I suspect the biggest problem with Tribunal is where it’s placed. The second season of Deep Space Nine has been hitting it out of the park since around Blood Oath, giving us the strongest run of episodes we’d see until the start of the fourth season. Indeed, had the show found its groove a little bit earlier, the second season of Deep Space Nine could have been on par with the third season of Star Trek: The Next Generation as “that season the show found its groove.”

However, it remains an impressive run of episodes, a rallying of the show in the last third of the season, showing just what Deep Space Nine was capable of. Most of the episodes in that run felt very different from anything done on The Next Generation and most offered some major insight into how the world of Deep Space Nine works as distinct from the rest of the franchise.

A broad cast of characters...

A broad cast of characters…

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Star Trek: Deep Space Nine – The Alternate (Review)

Star Trek: Deep Space Nine is twenty years old this year. To celebrate, I’m taking a look at the first and second seasons. Check back daily for the latest review or retrospective.

Well, at least the second season of Star Trek: Deep Space Nine is experimental. It might not always pay-off, but there’s a clear sense that the show is trying new things, bending various genres to make them fit within the broad outline of a Star Trek show. Necessary Evil was a fascinating attempt to construct a noir episode, while Rivals was a less-than-successful sit-com in space. The Alternate is very much doing “Star Trek as monster movie”, which is surprisingly fun.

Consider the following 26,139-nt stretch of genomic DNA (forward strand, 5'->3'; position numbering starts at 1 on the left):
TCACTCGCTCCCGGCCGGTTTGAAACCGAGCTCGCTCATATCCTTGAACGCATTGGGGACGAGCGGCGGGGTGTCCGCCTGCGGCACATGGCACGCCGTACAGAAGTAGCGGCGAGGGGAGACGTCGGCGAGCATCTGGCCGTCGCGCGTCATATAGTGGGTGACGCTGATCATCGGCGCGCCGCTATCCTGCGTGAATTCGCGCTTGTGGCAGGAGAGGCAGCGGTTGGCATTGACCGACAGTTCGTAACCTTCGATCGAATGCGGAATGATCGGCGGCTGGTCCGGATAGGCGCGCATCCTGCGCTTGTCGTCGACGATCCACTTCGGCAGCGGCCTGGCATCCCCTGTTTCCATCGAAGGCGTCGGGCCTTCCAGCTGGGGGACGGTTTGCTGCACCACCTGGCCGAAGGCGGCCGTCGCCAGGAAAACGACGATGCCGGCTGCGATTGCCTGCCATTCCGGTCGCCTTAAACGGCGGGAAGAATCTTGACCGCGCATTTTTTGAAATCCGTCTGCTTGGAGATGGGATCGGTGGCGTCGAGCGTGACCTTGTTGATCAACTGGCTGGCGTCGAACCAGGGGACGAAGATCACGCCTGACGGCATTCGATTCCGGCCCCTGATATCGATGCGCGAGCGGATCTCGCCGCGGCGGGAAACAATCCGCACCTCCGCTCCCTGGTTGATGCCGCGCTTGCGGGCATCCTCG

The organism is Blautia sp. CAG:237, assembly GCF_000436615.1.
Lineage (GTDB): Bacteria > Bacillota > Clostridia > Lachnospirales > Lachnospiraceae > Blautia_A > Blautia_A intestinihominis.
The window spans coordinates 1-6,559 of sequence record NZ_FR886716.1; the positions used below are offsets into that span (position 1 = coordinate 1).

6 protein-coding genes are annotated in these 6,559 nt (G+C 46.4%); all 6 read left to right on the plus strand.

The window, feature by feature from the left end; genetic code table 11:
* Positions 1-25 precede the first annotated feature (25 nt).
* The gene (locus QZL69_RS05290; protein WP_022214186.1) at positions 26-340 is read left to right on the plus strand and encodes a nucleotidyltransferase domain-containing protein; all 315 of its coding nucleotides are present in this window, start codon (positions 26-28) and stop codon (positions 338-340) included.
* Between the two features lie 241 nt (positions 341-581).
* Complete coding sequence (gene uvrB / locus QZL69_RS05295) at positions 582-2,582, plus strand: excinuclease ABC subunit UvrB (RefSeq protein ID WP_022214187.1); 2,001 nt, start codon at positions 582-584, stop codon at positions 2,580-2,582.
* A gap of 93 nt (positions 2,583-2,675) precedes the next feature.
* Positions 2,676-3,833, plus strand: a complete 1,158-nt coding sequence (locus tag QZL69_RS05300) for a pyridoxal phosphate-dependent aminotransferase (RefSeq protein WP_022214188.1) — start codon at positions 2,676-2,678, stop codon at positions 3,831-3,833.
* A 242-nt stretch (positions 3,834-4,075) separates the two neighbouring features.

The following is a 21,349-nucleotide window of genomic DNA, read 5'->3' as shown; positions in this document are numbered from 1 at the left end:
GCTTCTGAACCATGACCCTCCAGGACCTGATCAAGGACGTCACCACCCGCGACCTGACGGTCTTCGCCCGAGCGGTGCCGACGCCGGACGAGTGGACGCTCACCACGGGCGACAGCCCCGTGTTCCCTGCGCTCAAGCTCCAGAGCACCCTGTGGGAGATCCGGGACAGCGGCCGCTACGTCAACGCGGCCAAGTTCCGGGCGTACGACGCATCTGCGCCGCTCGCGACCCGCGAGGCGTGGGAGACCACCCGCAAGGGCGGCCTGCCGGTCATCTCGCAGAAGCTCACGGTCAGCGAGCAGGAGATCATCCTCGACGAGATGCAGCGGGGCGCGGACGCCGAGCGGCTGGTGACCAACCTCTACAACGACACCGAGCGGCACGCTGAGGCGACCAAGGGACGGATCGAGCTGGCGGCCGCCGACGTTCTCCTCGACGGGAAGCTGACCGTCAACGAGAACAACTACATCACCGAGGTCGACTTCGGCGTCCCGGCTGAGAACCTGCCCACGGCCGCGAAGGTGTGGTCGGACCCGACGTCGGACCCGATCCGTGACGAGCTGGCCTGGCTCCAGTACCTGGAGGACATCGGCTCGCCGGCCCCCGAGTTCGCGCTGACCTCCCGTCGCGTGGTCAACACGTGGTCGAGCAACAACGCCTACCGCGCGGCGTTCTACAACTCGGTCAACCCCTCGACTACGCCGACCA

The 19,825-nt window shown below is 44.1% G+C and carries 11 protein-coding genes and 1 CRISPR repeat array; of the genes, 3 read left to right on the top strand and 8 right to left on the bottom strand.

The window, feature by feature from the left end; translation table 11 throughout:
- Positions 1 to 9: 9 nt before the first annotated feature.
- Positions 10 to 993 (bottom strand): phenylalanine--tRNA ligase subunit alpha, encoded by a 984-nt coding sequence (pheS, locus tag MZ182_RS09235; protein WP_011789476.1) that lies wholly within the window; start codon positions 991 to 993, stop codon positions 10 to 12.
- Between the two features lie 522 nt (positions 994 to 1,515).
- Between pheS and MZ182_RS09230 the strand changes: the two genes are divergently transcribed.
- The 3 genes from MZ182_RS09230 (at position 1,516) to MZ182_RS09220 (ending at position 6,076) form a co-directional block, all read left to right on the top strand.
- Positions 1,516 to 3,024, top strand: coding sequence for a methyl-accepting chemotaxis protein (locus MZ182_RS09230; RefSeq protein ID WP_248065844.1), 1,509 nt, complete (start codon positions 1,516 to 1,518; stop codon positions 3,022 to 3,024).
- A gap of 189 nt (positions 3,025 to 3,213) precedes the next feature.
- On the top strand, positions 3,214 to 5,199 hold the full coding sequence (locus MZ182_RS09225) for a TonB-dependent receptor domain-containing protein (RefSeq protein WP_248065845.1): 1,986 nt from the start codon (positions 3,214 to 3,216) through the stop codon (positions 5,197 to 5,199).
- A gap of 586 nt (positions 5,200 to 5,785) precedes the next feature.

To be fair, it’s not a subgenre new to the franchise. Indeed, the first episode of the original show to air, The Man Trap, was essentially a monster horror in space. Still, The Alternate feels a bit more sinister and dark than  anything that Star Trek: The Next Generation might attempt. (Schisms probably comes closest, but – even then – there’s no sense that the monsters are stalking the starship. They have to abduct their victims to experiment on them.)

More than that, though, The Alternate is also a fascinating exploration of Odo as a character, looking at the relationship that Odo has with his co-workers and how that is rooted in his relationship with the man who claims to be his “father.”

Melting! Melting! Oh what a world!

Melting! Melting! Oh what a world!

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Wanted! Contestants for Irish Quiz Show!

RTÉ is launching a new quiz show that will be recorded on September 4th as part of the network’s “format farm” season. The producers over at Vision Independent Productions got in touch with me and let me know that they are looking for contestants for Division. I’m always glad to help Irish film and television, so the full text and details are below. If you’d like to enter for a chance to win a €5,000 holiday, drop them a line at the contact details below. Or visit the website.

If you do decide to enter, best of luck!

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Non-Review Review: Star Trek V – The Final Frontier

This August, to celebrate the upcoming release of Star Trek: Into Darkness on DVD and blu ray, we’re taking a look at the Star Trek movies featuring the original cast. Movie reviews are every Tuesday and Thursday.

Star Trek V: The Final Frontier is not a good movie. There’s really nothing that can be excavated from the film that might redeem it. It isn’t a misunderstood masterpiece. It isn’t an insightful diamond in the rough. It’s just a bad film, the one which forms the cornerstone of the “odd-numbered Star Trek films” curse. It’s indulgent, pretentious and narrow-minded. It tries to blend a world-weary cynicism with an ill-judged and mean-spirited sense of humour.

Despite being shorter than Star Trek IV: The Voyage Home, it feels remarkably longer. It feels like a rather halfhearted attempt to recapture the spirit of the television show – oblivious to the fact that the franchise has spent the past decade moving onwards. It confuses ponderous pretension for intelligent insight.

Feeling blue...

Feeling blue…